• Mento of Doom Patrol fame sometimes qualifies as this when wearing the psionic helmet that gives him his powers. It enhances his mind in many ways, but the consequential increased mental activity makes it difficult for him to concentrate. When the helmet malfunctions, it make him fairly eccentric and at one point gave him cancer and dementia.
    • Well at least it didn't give him cancer.
    • Grant Morrison's run has a villainous example in the form of The Brotherhood of Dada, who believe that good and evil are concepts of an outmoded age and they must simply do things because they can. Their first major "performance" involves their leader, Mr. Nobody, throwing a dead chicken to the ground and saying they've conquered the world, another member turning a gendarme into a toilet filled with flowers, and the use of a magical painting to trap all of Paris.
  • The Frenchman and The Female in The Boys. Apparently, they understand each other's private moon logic quite well. Well enough to play Monopoly on a Cluedo board, anyway.
  • The Adventures of Tintin: Professor Calculus in Tintin: Red Rackhams Treasure. In all the other books, his hearing problem leads to simple, albeit comedic, misunderstandings. In Red Rackham's Treasure, though, it's so bad that he's completely off in his own little world. Like all good examples of this trope, he even spouts random non-sequiturs out of the blue. Any of the Calculus scenes in this particular book could be considered a Crowning Moment of Funny.
  • Airtight from G.I. Joe is described as that weird kid nobody wanted to be around, grown up even weirder. This guy keeps scorpions as pets and eats peanut butter and tomato sandwiches, you guys.
    • Don't knock them until you've tried them. Just make sure you toast the bread.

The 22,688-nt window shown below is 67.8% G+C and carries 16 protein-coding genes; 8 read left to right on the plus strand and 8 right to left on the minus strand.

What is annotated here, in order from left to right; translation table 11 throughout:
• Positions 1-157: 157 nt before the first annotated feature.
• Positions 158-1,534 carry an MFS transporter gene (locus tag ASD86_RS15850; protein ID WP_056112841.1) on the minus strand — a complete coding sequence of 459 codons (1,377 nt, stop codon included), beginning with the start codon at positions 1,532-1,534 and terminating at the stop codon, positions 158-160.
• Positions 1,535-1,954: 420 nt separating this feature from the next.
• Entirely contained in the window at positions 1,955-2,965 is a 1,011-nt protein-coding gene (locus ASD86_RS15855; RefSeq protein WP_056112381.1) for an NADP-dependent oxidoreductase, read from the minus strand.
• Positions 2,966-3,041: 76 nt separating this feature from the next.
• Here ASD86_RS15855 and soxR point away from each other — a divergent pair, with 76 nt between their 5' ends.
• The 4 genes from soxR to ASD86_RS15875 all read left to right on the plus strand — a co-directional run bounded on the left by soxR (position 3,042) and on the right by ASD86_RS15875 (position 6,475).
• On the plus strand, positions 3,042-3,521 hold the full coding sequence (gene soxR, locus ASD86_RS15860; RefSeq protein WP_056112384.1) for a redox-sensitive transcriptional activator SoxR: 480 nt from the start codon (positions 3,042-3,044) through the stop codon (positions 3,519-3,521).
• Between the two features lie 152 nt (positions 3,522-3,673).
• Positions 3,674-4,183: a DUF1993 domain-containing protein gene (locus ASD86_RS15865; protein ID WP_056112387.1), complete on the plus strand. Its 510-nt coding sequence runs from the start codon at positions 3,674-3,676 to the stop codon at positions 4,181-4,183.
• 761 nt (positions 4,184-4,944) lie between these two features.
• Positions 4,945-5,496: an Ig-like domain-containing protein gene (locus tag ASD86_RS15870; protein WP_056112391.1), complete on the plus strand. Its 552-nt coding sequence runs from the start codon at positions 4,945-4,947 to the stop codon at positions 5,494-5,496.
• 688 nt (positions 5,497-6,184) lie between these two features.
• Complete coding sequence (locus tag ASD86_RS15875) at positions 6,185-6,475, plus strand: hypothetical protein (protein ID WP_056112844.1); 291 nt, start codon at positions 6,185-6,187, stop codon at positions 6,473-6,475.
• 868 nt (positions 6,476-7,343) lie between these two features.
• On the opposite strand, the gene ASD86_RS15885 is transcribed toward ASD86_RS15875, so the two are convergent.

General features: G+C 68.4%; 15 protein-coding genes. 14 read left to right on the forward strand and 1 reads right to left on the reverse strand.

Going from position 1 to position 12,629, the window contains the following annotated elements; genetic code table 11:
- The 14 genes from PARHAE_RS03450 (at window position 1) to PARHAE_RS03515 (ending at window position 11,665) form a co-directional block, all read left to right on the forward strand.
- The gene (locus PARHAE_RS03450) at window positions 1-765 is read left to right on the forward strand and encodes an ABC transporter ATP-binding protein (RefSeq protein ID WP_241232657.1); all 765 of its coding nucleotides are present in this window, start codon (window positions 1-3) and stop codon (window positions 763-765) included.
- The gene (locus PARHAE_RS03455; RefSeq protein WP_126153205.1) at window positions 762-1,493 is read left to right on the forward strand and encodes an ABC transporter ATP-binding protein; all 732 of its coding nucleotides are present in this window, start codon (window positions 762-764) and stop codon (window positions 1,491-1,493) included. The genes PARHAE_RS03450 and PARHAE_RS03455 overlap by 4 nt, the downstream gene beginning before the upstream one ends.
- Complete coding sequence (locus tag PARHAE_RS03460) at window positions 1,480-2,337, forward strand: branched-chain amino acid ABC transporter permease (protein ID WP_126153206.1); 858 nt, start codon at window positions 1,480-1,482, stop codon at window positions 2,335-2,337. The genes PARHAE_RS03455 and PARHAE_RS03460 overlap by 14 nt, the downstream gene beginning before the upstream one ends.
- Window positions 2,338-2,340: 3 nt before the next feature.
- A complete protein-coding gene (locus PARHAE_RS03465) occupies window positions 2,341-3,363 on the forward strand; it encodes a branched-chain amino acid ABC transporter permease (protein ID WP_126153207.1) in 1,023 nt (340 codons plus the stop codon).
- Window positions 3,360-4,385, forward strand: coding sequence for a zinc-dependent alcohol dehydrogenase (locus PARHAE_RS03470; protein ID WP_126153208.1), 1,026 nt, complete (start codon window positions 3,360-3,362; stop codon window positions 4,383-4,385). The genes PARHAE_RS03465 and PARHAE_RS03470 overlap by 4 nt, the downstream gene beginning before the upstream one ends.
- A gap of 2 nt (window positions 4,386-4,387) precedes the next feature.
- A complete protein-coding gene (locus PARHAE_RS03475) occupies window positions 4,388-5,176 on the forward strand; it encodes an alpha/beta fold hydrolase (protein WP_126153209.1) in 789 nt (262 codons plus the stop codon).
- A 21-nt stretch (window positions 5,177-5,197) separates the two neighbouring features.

• Bart Allen, especially as Impulse as he appeared in Young Justice, is a perfect example of this trope. He was raised at superspeed in virtual reality in the 30th Century, so it's kind of unavoidable.
  • I Luv Halloween - Finch's psychotic little sister, "Moochie", whose a mix of both cloud-cuckoo lander and ax crazy. In volume 2, she goes on a zombie-laden quest to hunt for the "King of the Chonklit Monkeys" whom she believes live within peoples' bowels and take all the Halloween candy and replace it with their poo (she ends up being right in the end). She also disembowls an obese woman and rips her face off with her teeth, extracts molars from the mouths of the dead and the living because she was dressed as the tooth-fairy for Halloween, believes a still-born fetus she finds is her sister, and cuts off a man's buttocks and spanks it as victory for exorcising the chonklit monkey king. Moochie: "Is the much oompah oompah victory parade! Spanked his brown bottom we did! Is trick or treaties for everyone! Yay!
  • Norbert Sykes, a.k.a. The Badger, is a prime example. The author tended to vacillate between presenting Badger's mental illness as serious or just an excuse to make him goofy.
  • The Séance from The Umbrella Academy. Although admitably it's his constant use of drugs that cause him to be as crazy as he is, he still qualifies.
    "Ever wonder what a vegetable thinks about? Firecrackers... bee stings... happy face eggs."
  • Essentially all the kids from One Big Happy qualify. Central character Ruthie is pretty obvious, but she has even weirder friends, like vacuum cleaner fetishist Earl.
  • Astérix:
    • The One-Scene Wonder (even though played by no actual actor) of the British gardener in Asterix in Britain. Trespass on his lawn and he will stab you.
    • Squareonthehypotenus, who goes absolutely insane in his attempts to raise the Mansion of the Gods.